Hackers break into two government water purification systems in Pennsylvania

Local media and security researchers in Pennsylvania, U.S., report that a specialized unit of the Federal Bureau of Investigation (FBI) is investigating multiple hacking attempts against two major public water systems in the state. These hacking attempts come after a group of hackers successfully gained access to a water system in Florida in early 2021.

Guy Kruppa, superintendent of belle Vernon Municipal Authority, mentions: “This is alarming because of the type of service we provide; we continue to monitor chlorine and PH levels of water supplied to more than 2,000 households to prevent threat actors from manipulating these critical indicators.”

Kruppa also notes that if more chlorine or more phosphate is added to the water supplied, users’ health could be compromised, which could only be prevented with full drainage of deposits: “It’s certainly an extreme we don’t want to reach,” the official says.

As mentioned at the beginning, this is a situation that was reached a few months ago in Oldsmar, Florida. On that occasion, local authorities mentioned that a hacker managed to access water systems and raise the level of sodium hydroxide; this substance is used as a disinfectant agent although in high quantities it can be highly harmful. Fortunately, Florida public officials detected this malicious activity and overturned the modifications in time.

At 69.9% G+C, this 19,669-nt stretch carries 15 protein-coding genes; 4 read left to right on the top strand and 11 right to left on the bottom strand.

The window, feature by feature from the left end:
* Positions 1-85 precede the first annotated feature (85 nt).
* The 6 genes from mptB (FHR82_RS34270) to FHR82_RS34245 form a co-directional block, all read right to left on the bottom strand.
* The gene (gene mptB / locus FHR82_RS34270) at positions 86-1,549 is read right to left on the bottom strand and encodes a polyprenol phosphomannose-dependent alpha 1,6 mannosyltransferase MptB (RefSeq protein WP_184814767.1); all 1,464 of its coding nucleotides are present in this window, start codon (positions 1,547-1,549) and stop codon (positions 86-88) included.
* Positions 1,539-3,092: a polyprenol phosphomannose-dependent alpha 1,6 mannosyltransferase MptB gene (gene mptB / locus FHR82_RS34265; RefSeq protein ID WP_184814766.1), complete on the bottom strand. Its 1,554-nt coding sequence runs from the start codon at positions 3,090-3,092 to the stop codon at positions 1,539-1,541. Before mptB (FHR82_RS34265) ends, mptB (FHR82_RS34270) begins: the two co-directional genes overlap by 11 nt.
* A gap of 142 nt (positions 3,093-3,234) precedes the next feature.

After revealing the attack, the public water authority in Pennsylvania shared some cybersecurity tips for implementation in other public organizations, including 2,000 municipal authorities. Local authorities also asked municipal organizations to establish an annual cybersecurity plan to prevent potential attacks, however infrastructure constraints in these organizations can backfire and become a real security risk.

A federal law passed three years ago requires water system controllers to assess potential cybersecurity risks and prepare an emergency response plan, although smaller systems are not subject to these guidelines.

On the other hand, cybersecurity specialist Scott Christensen mentions that hacking attempts against these resources have increased recently: “We have detected an increase in the number of security incidents targeting industrial assets such as pumps, valves and facilities in general.”

To learn more about information security risks, malware variants, vulnerabilities and information technologies, feel free to access the International Institute of Cyber Security (IICS) websites.